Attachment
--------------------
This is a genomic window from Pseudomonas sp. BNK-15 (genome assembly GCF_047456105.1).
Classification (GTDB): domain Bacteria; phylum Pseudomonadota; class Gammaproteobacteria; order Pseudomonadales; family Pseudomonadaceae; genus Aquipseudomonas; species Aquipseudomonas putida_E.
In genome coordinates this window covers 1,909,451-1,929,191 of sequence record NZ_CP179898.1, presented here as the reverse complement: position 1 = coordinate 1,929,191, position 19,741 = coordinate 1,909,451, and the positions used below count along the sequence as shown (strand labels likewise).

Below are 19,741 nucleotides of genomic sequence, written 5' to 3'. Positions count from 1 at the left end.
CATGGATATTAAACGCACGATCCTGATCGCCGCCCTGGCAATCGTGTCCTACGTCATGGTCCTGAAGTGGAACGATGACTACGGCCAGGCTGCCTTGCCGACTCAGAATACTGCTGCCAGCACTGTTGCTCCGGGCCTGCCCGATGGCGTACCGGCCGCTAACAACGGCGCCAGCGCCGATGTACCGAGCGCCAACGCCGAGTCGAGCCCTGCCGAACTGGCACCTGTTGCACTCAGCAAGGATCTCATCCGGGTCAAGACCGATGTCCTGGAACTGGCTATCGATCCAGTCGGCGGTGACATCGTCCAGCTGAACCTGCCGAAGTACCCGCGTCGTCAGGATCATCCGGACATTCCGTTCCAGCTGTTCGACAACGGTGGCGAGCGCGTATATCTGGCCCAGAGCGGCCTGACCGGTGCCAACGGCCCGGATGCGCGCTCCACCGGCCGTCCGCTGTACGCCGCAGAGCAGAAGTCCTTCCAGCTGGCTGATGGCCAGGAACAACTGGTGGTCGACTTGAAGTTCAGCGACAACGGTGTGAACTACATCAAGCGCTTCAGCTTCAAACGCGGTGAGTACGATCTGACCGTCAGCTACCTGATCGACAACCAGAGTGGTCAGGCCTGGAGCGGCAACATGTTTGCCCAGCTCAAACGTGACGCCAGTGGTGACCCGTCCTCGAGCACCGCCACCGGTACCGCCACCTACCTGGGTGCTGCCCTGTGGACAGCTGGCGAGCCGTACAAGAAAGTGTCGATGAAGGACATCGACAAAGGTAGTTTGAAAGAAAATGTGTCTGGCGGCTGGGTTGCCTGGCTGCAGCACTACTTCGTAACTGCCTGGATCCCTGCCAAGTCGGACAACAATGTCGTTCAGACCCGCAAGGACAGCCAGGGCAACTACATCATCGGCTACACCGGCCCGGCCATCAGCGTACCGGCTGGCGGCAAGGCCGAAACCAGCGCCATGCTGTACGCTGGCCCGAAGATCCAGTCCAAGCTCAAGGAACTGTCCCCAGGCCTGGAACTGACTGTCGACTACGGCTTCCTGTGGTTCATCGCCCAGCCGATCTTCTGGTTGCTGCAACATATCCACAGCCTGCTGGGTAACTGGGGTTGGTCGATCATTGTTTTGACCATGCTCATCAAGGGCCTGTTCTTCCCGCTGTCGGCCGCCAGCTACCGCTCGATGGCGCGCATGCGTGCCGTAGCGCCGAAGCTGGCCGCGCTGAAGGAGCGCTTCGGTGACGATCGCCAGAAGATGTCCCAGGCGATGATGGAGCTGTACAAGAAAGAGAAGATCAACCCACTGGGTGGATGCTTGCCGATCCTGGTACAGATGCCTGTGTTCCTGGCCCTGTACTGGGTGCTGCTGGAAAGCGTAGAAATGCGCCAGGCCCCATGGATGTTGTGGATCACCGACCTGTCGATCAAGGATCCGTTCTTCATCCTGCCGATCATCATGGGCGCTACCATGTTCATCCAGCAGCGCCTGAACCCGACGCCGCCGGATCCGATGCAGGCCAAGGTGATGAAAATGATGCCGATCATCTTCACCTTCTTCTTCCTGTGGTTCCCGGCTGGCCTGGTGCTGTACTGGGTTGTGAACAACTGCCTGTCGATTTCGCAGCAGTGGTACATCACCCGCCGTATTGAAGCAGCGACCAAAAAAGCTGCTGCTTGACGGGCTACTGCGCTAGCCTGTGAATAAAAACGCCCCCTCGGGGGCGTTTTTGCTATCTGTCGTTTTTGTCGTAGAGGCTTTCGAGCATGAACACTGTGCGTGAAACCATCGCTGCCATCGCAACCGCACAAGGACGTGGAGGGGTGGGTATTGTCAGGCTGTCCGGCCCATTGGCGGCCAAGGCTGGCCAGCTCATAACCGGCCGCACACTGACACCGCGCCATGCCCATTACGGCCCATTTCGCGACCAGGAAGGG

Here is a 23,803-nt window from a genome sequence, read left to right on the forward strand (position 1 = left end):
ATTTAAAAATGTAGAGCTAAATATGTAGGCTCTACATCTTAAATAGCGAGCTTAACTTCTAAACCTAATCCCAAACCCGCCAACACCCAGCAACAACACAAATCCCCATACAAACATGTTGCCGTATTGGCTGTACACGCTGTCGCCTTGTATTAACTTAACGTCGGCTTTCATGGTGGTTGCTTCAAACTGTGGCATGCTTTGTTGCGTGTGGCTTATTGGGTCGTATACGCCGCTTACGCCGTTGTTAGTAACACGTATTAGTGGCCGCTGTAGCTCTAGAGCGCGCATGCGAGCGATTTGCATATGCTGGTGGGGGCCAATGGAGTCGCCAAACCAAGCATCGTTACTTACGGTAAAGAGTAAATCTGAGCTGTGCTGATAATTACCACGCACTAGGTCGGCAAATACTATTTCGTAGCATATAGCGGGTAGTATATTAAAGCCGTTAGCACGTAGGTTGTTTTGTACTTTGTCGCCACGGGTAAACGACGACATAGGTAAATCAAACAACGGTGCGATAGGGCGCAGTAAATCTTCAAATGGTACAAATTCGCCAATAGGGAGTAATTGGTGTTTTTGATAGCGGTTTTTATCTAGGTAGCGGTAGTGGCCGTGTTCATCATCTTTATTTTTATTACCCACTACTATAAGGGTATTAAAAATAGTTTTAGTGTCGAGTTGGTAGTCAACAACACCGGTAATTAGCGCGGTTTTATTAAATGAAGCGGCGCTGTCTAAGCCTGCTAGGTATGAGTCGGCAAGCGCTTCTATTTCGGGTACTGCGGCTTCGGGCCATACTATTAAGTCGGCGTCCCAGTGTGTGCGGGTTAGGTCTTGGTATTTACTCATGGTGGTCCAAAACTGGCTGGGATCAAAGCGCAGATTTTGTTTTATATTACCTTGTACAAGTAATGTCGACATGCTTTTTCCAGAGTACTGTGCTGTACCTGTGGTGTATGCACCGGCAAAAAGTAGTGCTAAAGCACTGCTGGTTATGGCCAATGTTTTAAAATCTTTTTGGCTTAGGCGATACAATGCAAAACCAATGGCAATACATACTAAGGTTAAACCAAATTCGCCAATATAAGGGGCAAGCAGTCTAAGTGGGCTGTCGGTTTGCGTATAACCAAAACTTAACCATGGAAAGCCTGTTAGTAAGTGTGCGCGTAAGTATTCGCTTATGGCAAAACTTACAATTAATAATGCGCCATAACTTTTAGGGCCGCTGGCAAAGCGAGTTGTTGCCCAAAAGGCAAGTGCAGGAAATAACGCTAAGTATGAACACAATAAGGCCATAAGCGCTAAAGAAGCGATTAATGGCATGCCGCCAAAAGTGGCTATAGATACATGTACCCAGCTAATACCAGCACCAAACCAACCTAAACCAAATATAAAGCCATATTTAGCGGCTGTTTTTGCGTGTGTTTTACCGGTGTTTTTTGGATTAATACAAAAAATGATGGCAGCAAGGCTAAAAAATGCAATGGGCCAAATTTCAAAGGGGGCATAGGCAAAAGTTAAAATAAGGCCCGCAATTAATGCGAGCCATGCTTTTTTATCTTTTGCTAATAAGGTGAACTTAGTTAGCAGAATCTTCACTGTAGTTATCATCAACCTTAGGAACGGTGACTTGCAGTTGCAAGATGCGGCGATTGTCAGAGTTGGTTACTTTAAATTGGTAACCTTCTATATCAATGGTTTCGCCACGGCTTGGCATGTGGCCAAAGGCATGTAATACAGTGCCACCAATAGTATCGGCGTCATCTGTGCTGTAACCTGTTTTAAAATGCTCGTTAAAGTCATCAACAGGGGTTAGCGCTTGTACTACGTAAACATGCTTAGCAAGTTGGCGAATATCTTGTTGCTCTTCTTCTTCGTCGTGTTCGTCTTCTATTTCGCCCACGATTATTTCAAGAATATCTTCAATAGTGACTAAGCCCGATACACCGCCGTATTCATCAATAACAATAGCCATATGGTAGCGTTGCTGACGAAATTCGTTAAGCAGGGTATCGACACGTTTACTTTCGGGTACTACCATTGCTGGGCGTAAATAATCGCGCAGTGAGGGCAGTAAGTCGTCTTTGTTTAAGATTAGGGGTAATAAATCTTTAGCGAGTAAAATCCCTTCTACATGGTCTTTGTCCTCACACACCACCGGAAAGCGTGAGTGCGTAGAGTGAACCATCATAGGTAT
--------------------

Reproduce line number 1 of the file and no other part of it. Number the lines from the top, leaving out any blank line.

This is a genomic window from Pseudomonas sp. BNK-15 (genome assembly GCF_047456105.1).